From my various Hari Raya visits and discussions with friends in UMNO, I came away with conclusion that Prime Minister Najib Razak has weakened himself in the course of the first half of 2017 by being overconfident of his “unsinkability” and thus overplayed his hand against internal rivals in UMNO.
Some people were very unhappy with such truth being exposed. Tengku Sariffuddin, Press Secretary to the Prime Minister, launched a late-night attack against DAP and I in a statement issued at 11pm on 1st July.
Tengku Sariffuddin’s statement is the surest sign of the strange times that we are living in: my analysis a day earlier had earned the wrath of the Prime Minister. The reality is this: Najib is increasingly isolated among the ruling elite. No significant UMNO bigwigs, apart from his small circle of loyalists, are prepared to defend him publicly.
In normal circumstances, there are enough UMNO ministers and leaders out there to defend their President who is also the Prime Minister, without having to trouble the Prime Minister’s office.
On the same token, if my analysis was merely “fake news, smears and outright lies” as claimed by Tengku Sariffuddin, there is no need for the Press Secretary to the Prime Minister to come down from his high pedestal to reply at all; not to mention a desperate late-night attack, which is so unusual in our laidback society.
Something is clearly brewing in UMNO and I have hit a raw nerve. The truth hurts.
What did I actually say?
Early in the year, Najib was so confident that, according to some UMNO sources, he planned to drop some Menteris Besar, Chief Ministers and senior UMNO ministers, affecting up to seven Menteris Besar and Chief Ministers at the next general election.
The signs of Najib’s strategic overreach and hubris manifested in the attempt to change Sabah CM Musa Aman, Johor MB Khaled Nordin and Melaka Chief Minister Idris Haron.
My friends in UMNO are of the view that recent MACC activities in Johor and Melaka are related to the attempt to move Khaled and Idris to federal level and replace them with a new set of leaders who would be more loyal to Najib.
Najib also attempted to sideline Deputy Prime Minister Ahmad Zahid Hamidi, UMNO Secretary-General Tengku Adnan Mansor and veteran Annuar Musa.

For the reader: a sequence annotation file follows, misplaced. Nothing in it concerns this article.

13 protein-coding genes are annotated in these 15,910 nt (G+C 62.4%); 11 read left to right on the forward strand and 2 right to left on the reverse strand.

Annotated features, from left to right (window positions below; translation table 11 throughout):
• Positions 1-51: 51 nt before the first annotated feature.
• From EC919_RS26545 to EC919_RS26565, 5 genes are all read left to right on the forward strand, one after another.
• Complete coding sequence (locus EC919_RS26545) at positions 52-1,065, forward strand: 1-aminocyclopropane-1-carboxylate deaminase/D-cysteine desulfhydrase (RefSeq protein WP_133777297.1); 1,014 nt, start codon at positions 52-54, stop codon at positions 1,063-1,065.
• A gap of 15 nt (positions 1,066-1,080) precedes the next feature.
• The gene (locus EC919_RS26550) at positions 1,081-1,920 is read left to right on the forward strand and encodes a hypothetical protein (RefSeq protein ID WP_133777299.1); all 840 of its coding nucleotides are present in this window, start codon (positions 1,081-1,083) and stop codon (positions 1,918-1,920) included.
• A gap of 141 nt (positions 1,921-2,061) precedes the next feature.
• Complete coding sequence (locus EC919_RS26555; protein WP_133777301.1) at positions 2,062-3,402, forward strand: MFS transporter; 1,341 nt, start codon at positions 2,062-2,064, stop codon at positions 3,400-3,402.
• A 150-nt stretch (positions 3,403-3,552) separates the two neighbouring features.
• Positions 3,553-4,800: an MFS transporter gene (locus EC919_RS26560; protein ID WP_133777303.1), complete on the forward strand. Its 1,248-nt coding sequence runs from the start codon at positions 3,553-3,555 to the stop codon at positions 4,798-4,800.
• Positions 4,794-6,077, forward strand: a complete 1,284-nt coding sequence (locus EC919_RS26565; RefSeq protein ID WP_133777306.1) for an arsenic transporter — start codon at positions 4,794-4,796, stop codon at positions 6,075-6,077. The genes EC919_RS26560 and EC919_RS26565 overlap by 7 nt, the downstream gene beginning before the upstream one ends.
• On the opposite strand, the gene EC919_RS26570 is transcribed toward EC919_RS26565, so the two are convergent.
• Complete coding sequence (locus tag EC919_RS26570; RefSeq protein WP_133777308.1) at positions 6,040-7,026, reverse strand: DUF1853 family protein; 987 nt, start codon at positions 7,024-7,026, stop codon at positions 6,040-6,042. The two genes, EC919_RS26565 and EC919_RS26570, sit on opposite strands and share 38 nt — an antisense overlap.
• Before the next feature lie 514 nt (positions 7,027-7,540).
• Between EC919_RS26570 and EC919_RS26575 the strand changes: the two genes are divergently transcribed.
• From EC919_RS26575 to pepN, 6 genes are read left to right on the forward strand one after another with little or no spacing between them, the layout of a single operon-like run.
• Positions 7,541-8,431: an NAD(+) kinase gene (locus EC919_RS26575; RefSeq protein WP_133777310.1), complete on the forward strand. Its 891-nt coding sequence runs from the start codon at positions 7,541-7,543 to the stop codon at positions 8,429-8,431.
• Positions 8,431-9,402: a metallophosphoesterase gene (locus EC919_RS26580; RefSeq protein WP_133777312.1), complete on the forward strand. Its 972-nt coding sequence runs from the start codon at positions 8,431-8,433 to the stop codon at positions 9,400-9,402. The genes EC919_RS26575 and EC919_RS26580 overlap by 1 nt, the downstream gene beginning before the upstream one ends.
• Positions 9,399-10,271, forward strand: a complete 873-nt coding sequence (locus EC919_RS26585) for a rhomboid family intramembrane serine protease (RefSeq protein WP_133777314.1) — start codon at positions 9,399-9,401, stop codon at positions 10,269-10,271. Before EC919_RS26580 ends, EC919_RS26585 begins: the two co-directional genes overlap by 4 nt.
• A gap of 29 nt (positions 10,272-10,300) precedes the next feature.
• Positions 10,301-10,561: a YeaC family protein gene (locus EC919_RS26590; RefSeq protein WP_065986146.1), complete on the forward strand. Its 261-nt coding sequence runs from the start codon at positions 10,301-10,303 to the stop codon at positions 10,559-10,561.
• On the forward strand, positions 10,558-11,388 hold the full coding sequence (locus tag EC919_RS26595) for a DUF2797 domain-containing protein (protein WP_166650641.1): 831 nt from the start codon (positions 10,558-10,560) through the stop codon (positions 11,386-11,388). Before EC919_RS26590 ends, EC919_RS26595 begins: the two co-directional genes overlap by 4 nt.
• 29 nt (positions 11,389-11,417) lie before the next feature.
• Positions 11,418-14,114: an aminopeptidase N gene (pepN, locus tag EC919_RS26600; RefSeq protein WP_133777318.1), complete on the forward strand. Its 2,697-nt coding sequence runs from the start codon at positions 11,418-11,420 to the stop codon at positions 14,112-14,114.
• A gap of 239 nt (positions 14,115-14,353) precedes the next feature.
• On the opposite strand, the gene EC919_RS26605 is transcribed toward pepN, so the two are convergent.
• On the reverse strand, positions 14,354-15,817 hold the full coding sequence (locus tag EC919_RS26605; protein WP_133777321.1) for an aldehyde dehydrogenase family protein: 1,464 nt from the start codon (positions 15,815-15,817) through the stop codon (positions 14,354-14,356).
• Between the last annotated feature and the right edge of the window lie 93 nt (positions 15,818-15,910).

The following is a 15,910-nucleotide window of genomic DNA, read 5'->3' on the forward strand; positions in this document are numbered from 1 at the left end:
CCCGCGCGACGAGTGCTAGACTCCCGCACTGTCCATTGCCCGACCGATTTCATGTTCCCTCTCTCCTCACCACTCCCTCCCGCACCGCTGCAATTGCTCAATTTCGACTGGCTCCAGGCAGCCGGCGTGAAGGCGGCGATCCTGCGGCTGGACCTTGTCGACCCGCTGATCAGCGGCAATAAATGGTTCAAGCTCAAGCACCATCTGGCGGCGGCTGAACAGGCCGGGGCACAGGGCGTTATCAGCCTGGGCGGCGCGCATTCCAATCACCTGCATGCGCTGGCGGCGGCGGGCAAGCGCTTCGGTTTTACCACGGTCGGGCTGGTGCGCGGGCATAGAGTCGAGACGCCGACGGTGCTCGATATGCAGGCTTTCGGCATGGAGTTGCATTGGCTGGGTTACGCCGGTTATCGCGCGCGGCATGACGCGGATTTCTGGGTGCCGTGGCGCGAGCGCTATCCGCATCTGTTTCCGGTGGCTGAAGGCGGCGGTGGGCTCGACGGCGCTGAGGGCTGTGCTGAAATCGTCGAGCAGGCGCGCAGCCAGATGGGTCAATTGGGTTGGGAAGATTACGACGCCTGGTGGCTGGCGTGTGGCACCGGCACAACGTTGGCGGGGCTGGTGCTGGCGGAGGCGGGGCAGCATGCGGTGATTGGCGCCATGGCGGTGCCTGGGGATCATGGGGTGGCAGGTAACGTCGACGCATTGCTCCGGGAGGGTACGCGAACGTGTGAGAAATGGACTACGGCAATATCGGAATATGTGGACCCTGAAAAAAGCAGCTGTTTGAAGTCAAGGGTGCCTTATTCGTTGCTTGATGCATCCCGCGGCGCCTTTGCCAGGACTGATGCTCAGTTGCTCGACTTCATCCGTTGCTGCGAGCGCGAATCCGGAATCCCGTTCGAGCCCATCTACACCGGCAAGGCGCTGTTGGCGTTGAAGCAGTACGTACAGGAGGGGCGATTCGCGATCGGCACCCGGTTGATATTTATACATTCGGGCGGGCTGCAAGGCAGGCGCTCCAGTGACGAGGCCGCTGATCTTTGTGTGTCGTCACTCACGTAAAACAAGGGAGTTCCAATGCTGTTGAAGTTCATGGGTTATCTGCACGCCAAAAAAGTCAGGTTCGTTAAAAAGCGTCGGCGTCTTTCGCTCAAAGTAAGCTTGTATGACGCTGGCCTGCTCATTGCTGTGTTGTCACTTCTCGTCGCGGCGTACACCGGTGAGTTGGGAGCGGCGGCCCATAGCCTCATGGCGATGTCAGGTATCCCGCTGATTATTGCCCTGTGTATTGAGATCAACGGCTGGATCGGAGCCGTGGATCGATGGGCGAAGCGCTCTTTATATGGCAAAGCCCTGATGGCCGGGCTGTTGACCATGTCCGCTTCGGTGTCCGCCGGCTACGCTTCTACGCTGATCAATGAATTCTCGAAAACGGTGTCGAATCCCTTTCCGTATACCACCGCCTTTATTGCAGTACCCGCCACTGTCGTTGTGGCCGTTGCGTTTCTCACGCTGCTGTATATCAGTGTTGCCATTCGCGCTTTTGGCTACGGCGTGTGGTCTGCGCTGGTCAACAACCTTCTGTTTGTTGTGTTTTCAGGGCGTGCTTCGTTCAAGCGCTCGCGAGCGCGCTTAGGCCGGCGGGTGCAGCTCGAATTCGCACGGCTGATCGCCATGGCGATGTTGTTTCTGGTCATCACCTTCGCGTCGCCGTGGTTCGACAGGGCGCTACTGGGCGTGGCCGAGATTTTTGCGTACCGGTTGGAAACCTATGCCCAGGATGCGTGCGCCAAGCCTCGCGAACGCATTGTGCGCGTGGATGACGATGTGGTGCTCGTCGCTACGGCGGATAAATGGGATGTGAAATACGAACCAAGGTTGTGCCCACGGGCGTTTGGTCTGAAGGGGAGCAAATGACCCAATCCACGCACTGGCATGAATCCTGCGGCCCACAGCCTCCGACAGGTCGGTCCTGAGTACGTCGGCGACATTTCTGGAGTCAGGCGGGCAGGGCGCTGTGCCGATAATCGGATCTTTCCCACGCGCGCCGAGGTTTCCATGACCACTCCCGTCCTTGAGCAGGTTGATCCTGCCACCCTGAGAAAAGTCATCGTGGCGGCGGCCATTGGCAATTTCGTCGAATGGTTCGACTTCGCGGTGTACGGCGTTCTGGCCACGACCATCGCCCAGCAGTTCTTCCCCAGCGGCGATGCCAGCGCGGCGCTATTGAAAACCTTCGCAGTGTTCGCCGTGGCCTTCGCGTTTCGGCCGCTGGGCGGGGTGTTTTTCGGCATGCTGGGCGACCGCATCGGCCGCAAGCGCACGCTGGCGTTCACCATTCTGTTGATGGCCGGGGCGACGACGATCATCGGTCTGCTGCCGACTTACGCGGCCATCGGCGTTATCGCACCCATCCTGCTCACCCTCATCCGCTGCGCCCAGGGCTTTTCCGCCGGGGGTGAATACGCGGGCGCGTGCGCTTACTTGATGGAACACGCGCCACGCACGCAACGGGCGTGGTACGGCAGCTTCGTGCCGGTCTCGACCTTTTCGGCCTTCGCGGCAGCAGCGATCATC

The peak of Najib’s strategic overreach was the appointment of his cousin and Defense Minister Hishammuddin Hussein as Special Functions Minister in the Prime Minister’s Department in April. From Najib’s camp, the appointment was meant to clip Zahid’s wings and to prepare Hishammuddin for post-GE UMNO party election.
In his statement, Tengku Sariffuddin feebly tried distract from the fact by calling DAP Secretary-General Lim Guan Eng as “Penang Official 1” in an attempt to equate Najib’s infamous “Malaysian Official 1” tag, as described by the American Department of Justice (DOJ), over a lawsuit involving 1MDB.
Tengku Sariffuddin also threatened DAP that its registration is at risk of being revoked if Lim Guan Eng is not removed, if Lim Kit Siang does not retire and if Tan Seng Giaw is not installed as a new leader.
Did he realise that he was confirming that the charges against Guan Eng are politically motivated with an aim of deflating the attention on Najib’s scandals? Did he also realise that he was misusing his position as Press Secretary to the Prime Minister to intimidate a legitimate political party?
Inadvertently, Tengku Sariffuddin’s statement has also confirmed the thinking of Najib’s inner circle that the embattled Prime Minister’s game plan is indeed to ban DAP just before the next general election. The government had tried it once before in 2013 but it didn’t work out as planned.
The Registrar of Society’s case against DAP is aimed at destroying DAP in the most vicious and undemocratic manner.
The fact that Najib, as seen through his Press Secretary’s statement, is so jumpy at the slightest suggestion that he is in trouble just confirmed my point that he is politically weak and further weakened by his own strategic overreach in the first half of 2017.
But, as Tengku Sariffuddin’s statement also indicates, Najib would do anything, including to deregister DAP, to stay in power.
Malaysia’s year of living dangerously begins in the second half of 2017 as Malaysia enters a perilous phase: a weakened and increasingly isolated Prime Minister trying very hard to cling to power by doing everything to resist and refuse exit.